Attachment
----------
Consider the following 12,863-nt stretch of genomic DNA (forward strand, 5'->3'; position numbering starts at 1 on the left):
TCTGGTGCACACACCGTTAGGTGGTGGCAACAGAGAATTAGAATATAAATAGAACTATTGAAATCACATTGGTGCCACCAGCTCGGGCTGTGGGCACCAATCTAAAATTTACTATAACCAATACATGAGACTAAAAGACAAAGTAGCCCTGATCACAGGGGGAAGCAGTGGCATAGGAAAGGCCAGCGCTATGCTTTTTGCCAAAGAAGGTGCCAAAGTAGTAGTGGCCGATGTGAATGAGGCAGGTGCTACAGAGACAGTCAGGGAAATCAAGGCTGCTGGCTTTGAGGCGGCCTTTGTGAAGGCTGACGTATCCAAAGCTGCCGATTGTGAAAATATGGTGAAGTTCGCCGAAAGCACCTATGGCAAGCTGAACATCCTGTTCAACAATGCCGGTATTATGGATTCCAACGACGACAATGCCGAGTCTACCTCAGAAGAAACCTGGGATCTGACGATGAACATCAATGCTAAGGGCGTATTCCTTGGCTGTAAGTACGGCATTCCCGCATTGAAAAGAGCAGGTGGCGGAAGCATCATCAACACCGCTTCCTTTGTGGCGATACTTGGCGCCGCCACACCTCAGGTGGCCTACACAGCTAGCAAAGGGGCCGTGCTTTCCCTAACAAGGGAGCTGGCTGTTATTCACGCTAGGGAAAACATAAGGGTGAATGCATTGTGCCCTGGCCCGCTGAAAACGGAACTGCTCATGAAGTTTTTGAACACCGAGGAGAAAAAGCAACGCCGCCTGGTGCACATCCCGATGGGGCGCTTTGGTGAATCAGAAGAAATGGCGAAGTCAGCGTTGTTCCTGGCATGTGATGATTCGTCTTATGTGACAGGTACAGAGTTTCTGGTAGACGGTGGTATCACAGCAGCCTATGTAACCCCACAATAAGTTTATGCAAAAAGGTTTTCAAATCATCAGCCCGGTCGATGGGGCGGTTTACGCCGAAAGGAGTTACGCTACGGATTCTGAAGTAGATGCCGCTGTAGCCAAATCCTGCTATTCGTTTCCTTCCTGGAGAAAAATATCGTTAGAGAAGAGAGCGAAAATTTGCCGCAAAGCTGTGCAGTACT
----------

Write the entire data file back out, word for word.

Consider the following 12,863-nt stretch of genomic DNA (forward strand, 5'->3'; position numbering starts at 1 on the left):
TCTGGTGCACACACCGTTAGGTGGTGGCAACAGAGAATTAGAATATAAATAGAACTATTGAAATCACATTGGTGCCACCAGCTCGGGCTGTGGGCACCAATCTAAAATTTACTATAACCAATACATGAGACTAAAAGACAAAGTAGCCCTGATCACAGGGGGAAGCAGTGGCATAGGAAAGGCCAGCGCTATGCTTTTTGCCAAAGAAGGTGCCAAAGTAGTAGTGGCCGATGTGAATGAGGCAGGTGCTACAGAGACAGTCAGGGAAATCAAGGCTGCTGGCTTTGAGGCGGCCTTTGTGAAGGCTGACGTATCCAAAGCTGCCGATTGTGAAAATATGGTGAAGTTCGCCGAAAGCACCTATGGCAAGCTGAACATCCTGTTCAACAATGCCGGTATTATGGATTCCAACGACGACAATGCCGAGTCTACCTCAGAAGAAACCTGGGATCTGACGATGAACATCAATGCTAAGGGCGTATTCCTTGGCTGTAAGTACGGCATTCCCGCATTGAAAAGAGCAGGTGGCGGAAGCATCATCAACACCGCTTCCTTTGTGGCGATACTTGGCGCCGCCACACCTCAGGTGGCCTACACAGCTAGCAAAGGGGCCGTGCTTTCCCTAACAAGGGAGCTGGCTGTTATTCACGCTAGGGAAAACATAAGGGTGAATGCATTGTGCCCTGGCCCGCTGAAAACGGAACTGCTCATGAAGTTTTTGAACACCGAGGAGAAAAAGCAACGCCGCCTGGTGCACATCCCGATGGGGCGCTTTGGTGAATCAGAAGAAATGGCGAAGTCAGCGTTGTTCCTGGCATGTGATGATTCGTCTTATGTGACAGGTACAGAGTTTCTGGTAGACGGTGGTATCACAGCAGCCTATGTAACCCCACAATAAGTTTATGCAAAAAGGTTTTCAAATCATCAGCCCGGTCGATGGGGCGGTTTACGCCGAAAGGAGTTACGCTACGGATTCTGAAGTAGATGCCGCTGTAGCCAAATCCTGCTATTCGTTTCCTTCCTGGAGAAAAATATCGTTAGAGAAGAGAGCGAAAATTTGCCGCAAAGCTGTGCAGTACT